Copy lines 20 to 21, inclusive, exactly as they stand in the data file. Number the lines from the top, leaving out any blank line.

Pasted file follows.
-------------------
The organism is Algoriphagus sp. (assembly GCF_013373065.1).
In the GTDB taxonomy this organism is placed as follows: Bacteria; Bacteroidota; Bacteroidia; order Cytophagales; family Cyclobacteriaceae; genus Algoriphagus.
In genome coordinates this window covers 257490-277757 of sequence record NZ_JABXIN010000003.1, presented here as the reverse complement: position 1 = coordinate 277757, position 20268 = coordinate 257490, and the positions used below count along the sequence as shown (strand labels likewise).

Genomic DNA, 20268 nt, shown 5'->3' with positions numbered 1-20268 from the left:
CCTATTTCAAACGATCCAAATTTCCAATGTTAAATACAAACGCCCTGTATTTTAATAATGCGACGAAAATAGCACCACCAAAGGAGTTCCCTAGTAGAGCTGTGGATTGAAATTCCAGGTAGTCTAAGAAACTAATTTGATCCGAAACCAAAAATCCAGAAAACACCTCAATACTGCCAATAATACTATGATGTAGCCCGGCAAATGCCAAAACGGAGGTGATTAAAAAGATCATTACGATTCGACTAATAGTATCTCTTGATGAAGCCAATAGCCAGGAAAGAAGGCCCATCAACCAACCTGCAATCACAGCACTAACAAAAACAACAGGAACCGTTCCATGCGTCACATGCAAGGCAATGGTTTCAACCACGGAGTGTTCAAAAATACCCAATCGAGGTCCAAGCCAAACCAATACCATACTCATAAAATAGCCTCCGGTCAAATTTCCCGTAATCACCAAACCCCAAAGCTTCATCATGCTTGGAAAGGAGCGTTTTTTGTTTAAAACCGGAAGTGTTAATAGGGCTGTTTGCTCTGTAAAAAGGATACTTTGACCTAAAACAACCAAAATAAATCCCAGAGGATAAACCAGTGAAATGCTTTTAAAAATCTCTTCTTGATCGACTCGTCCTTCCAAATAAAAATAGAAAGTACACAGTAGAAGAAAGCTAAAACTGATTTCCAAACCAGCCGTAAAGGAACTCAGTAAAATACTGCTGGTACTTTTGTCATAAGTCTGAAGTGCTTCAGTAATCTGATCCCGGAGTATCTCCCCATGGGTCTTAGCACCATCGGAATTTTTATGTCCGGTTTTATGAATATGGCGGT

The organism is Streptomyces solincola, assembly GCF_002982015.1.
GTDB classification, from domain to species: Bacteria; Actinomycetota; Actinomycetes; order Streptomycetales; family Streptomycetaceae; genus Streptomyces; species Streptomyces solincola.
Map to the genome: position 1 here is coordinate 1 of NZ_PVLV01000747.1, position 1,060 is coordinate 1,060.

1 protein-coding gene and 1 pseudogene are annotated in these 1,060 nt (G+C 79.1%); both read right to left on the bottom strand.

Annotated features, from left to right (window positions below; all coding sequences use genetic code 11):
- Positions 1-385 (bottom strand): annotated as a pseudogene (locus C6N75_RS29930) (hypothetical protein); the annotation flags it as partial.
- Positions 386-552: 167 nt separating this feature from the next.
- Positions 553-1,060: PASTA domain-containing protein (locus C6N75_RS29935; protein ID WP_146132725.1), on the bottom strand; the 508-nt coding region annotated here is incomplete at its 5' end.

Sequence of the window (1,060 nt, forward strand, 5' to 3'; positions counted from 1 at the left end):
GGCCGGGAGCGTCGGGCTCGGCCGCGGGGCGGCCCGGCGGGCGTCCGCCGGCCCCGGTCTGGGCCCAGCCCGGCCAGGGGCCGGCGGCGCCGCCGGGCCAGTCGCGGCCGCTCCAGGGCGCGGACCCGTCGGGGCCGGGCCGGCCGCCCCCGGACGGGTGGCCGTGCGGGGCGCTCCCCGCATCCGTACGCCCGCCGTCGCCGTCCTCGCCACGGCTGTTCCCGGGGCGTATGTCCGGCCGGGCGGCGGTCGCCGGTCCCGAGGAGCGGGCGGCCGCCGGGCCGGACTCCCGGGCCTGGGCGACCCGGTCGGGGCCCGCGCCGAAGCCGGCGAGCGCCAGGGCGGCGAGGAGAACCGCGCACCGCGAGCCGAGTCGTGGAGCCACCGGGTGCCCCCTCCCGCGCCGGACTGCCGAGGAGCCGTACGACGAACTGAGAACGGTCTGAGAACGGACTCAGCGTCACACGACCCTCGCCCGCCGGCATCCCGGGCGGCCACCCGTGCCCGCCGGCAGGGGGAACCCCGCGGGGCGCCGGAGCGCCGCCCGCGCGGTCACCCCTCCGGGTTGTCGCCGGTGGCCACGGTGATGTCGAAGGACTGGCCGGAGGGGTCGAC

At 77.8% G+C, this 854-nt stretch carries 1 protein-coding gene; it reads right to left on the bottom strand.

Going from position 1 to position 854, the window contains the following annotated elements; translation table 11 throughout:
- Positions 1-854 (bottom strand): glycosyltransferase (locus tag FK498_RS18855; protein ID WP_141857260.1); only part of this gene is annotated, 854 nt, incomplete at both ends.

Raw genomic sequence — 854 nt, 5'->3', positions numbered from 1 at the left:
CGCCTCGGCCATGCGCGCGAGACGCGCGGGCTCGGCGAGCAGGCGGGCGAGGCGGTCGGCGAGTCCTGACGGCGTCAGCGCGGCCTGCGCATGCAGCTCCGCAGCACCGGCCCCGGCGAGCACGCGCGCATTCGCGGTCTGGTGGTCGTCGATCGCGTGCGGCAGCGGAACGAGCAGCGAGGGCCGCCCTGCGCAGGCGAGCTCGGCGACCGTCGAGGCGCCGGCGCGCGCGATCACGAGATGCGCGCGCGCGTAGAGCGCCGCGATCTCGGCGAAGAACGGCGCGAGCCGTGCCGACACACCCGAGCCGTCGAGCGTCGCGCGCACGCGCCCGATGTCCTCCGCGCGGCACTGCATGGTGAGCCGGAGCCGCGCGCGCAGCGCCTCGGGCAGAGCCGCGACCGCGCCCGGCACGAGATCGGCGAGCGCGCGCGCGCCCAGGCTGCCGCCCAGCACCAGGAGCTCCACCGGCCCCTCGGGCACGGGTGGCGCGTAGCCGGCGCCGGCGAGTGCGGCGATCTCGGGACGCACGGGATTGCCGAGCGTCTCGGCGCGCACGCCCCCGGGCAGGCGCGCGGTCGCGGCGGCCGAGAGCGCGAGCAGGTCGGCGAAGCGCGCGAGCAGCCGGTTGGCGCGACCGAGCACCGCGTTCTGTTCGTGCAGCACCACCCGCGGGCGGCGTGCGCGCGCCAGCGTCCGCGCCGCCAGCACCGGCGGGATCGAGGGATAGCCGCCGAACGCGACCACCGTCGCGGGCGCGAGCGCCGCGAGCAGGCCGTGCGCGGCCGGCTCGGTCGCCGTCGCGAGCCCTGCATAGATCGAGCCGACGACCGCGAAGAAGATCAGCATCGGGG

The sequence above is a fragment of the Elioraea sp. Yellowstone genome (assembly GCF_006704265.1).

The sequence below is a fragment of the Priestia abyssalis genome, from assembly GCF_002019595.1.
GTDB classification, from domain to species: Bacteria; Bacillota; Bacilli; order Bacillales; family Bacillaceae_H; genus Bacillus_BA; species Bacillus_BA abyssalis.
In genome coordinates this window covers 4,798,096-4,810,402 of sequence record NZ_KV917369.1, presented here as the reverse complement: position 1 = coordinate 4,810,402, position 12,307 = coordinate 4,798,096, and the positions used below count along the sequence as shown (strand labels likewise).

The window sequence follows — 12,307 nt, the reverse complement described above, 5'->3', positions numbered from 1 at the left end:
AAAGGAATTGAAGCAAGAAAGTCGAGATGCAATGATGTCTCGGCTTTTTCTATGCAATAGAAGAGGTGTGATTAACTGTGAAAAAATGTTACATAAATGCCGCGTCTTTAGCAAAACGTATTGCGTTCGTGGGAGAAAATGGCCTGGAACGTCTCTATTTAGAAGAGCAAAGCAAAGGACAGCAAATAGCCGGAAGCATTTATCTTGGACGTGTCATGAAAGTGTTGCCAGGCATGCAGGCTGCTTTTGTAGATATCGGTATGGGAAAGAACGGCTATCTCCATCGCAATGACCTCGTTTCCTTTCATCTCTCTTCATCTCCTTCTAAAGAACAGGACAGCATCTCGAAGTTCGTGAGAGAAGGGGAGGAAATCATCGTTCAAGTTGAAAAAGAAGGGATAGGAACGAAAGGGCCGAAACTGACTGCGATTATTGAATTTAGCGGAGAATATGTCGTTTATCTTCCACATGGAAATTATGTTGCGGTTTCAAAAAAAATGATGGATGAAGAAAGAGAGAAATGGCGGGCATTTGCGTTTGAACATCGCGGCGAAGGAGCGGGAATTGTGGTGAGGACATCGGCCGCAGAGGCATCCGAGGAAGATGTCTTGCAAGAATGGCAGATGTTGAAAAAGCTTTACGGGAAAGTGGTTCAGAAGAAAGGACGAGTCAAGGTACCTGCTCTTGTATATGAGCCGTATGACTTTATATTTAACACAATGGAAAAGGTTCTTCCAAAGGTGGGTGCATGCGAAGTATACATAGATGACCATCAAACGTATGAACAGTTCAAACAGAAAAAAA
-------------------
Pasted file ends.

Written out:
CGCCTCGGCCATGCGCGCGAGACGCGCGGGCTCGGCGAGCAGGCGGGCGAGGCGGTCGGCGAGTCCTGACGGCGTCAGCGCGGCCTGCGCATGCAGCTCCGCAGCACCGGCCCCGGCGAGCACGCGCGCATTCGCGGTCTGGTGGTCGTCGATCGCGTGCGGCAGCGGAACGAGCAGCGAGGGCCGCCCTGCGCAGGCGAGCTCGGCGACCGTCGAGGCGCCGGCGCGCGCGATCACGAGATGCGCGCGCGCGTAGAGCGCCGCGATCTCGGCGAAGAACGGCGCGAGCCGTGCCGACACACCCGAGCCGTCGAGCGTCGCGCGCACGCGCCCGATGTCCTCCGCGCGGCACTGCATGGTGAGCCGGAGCCGCGCGCGCAGCGCCTCGGGCAGAGCCGCGACCGCGCCCGGCACGAGATCGGCGAGCGCGCGCGCGCCCAGGCTGCCGCCCAGCACCAGGAGCTCCACCGGCCCCTCGGGCACGGGTGGCGCGTAGCCGGCGCCGGCGAGTGCGGCGATCTCGGGACGCACGGGATTGCCGAGCGTCTCGGCGCGCACGCCCCCGGGCAGGCGCGCGGTCGCGGCGGCCGAGAGCGCGAGCAGGTCGGCGAAGCGCGCGAGCAGCCGGTTGGCGCGACCGAGCACCGCGTTCTGTTCGTGCAGCACCACCCGCGGGCGGCGTGCGCGCGCCAGCGTCCGCGCCGCCAGCACCGGCGGGATCGAGGGATAGCCGCCGAACGCGACCACCGTCGCGGGCGCGAGCGCCGCGAGCAGGCCGTGCGCGGCCGGCTCGGTCGCCGTCGCGAGCCCTGCATAGATCGAGCCGACGACCGCGAAGAAGATCAGCATCGGGG

The sequence above is a fragment of the Elioraea sp. Yellowstone genome (assembly GCF_006704265.1).